Allocatable           yes
  PE Size (KByte)       4096
  Total PE              356271
  Free PE               353199
  Allocated PE          3072
  PV UUID               YeULc0-E3XN-aF29-6Odh-JWFZ-U9qY-4KvGvl

rescue:~# vgchange -a y
  3 logical volume(s) in volume group "vg00" now active

rescue:~# fsck /dev/vg00/var
fsck 1.37 (21-Mar-2005)

rescue:~# mount /dev/vg00/var /mnt/var

Then when I look at the space:

rescue:/# cd /mnt/var/www/vhosts/
rescue:/mnt/var/www/vhosts# ll
total 0
drwxr-xr-x  10 root root 88 Jul 24 16:19 chroot
drwxr-xr-x   5 root root 49 Jul 24 16:16 default

My website folder is not listed.

Update

rescue:/mnt/var/www/vhosts# df -h
Filesystem            Size  Used Avail Use% Mounted on
/dev/ram0             252M  219M   33M  88% /
tmpfs                 7.9G  4.0K  7.9G   1% /dev/shm
/dev/sda1             3.7G  319M  3.4G   9% /mnt
/dev/mapper/vg00-var  4.0G  104M  3.9G   3% /mnt/var

That looks about as bad as it can get.. Am I at a total loss?

share|improve this question
1  
How do you get from "networking issue" to "broken hard drive". It's unrelated to your immediate problem, but I'd be giving the hairy eyeball to your hosting company. –  womble Jul 25 '11 at 6:06
    
"The drive size still reflects that my files should be there.." .. yes, the drive size might be the same than before but how much is actually been used? Does df -h look like healthy or do you have a mostly empty partition waiting for you to fill it (if it was mostly full before)? –  Janne Pikkarainen Jul 25 '11 at 11:34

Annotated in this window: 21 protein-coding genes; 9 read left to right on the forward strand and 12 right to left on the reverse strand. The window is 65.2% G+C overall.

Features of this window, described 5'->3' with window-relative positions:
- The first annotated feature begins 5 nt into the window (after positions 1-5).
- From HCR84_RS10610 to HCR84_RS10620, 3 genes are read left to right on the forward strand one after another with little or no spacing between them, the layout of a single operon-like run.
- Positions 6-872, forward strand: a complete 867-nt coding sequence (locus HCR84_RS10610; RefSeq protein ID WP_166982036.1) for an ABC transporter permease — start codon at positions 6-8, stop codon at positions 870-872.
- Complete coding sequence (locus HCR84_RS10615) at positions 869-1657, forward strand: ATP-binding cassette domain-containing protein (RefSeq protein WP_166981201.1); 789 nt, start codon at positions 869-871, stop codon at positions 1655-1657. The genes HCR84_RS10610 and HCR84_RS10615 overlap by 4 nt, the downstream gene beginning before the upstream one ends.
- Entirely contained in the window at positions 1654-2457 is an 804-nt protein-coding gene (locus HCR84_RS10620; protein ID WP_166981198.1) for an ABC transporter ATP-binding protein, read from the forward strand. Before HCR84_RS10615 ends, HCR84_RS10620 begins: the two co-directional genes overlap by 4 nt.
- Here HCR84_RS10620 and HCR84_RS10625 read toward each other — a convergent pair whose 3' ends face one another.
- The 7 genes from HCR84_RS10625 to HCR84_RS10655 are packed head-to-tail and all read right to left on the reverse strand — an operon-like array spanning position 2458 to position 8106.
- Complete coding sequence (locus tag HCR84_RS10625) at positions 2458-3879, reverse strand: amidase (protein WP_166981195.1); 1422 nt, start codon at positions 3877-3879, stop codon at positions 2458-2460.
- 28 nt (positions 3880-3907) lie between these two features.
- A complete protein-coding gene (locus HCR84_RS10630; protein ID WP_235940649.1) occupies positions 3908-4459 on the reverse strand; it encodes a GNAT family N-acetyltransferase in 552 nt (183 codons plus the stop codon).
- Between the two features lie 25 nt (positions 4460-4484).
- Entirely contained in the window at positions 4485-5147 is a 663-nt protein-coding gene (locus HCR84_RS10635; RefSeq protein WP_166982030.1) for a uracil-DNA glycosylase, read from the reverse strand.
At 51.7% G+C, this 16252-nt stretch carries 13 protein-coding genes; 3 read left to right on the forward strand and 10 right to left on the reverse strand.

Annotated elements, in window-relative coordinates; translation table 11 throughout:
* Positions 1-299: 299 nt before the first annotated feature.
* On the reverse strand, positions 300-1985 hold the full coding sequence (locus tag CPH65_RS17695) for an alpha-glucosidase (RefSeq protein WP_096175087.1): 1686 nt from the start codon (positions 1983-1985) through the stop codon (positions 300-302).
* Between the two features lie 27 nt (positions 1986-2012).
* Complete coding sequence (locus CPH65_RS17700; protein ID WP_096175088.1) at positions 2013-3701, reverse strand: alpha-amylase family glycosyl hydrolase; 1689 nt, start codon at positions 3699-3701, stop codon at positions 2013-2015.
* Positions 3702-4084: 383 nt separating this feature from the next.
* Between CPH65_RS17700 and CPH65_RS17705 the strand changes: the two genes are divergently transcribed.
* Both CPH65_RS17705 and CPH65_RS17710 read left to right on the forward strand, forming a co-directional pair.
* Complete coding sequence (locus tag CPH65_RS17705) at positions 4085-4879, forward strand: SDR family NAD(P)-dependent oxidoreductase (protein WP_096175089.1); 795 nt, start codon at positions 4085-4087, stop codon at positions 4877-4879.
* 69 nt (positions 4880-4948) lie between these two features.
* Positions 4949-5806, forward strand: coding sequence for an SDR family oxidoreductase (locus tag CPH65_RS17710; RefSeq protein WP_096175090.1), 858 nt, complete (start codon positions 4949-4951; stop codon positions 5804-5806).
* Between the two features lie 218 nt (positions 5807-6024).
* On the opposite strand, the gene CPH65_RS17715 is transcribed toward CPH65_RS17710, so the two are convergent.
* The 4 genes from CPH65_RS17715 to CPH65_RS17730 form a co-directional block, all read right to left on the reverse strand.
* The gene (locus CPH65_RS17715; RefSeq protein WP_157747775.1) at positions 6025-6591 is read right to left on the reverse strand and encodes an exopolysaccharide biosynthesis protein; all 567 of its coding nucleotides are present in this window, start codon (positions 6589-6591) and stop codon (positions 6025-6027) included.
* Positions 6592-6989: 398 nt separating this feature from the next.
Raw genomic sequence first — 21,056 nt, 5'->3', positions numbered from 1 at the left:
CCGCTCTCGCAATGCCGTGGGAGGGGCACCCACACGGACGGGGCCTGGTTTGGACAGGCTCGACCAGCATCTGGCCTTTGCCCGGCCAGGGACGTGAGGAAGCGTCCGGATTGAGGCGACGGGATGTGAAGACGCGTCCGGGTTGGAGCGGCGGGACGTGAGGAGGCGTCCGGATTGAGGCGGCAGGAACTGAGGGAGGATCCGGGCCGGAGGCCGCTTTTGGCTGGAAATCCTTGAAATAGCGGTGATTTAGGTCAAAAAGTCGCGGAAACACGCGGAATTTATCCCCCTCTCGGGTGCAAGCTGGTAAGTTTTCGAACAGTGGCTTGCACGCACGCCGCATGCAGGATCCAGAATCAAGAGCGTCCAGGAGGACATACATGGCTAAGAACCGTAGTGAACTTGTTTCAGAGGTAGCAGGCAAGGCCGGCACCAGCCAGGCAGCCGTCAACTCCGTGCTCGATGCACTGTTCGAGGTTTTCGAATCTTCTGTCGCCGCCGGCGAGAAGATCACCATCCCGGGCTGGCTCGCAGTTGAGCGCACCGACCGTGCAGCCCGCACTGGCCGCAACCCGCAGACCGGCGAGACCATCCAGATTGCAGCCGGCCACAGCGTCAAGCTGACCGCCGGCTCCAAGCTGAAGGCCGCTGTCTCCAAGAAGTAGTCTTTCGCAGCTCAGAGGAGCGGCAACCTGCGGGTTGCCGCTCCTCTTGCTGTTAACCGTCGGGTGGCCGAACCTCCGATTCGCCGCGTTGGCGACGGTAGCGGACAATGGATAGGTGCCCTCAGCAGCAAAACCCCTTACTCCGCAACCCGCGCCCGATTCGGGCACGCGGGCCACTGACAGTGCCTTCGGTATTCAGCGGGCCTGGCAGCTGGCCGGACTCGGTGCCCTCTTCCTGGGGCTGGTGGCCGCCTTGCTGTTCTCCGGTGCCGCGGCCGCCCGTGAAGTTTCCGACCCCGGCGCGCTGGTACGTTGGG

Hi, I've got: Filesystem Size Used Avail Use% Mounted on /dev/ram0 252M 219M 33M 88% / tmpfs 7.9G 4.0K 7.9G 1% /dev/shm /dev/sda1 3.7G 319M 3.4G 9% /mnt /dev/mapper/vg00-var 4.0G 104M 3.9G 3% /mnt/var Cheers –  Donna Jul 25 '11 at 11:52
    
Re womble, yeah I'm pretty concerned - I phoned them twice and each time they 'looked into it' and said they would have to send off a ticket, but the third time I phoned they claimed they had no record of any previous calls or tickets raised, and, as you said, the resulting problem sounds nothing like what it started out as :/ –  Donna Jul 25 '11 at 12:19
    
The dates on var/www/vhosts/chroot and default look suspicious to me – do you recall modifying those directories yesterday? I'm wondering if the hosting company simply recreated your disk. Is this supposed to be a physical or virtual server? Did fsck say anything out-of-the-ordinary? If you do a ls -lR /mnt/var, what do the other dates and times look like? –  fission Jul 25 '11 at 13:14
show 3 more comments

migrated from stackoverflow.com Jul 25 '11 at 2:44

This question came from our site for professional and enthusiast programmers.

3 Answers

Donna: I've been following this sad issue and hoped this would be now already happily over. Since it is not, I'm throwing a desperate attempt to you: have you tried to browse /home and /usr?

Sometimes symbolic links and/or bind mounts can effectively hide the real, actual path from you - perhaps your /var/www/vhosts was previously physically stored on /dev/vg00/usr or /dev/vg00/home and just symlinked to there.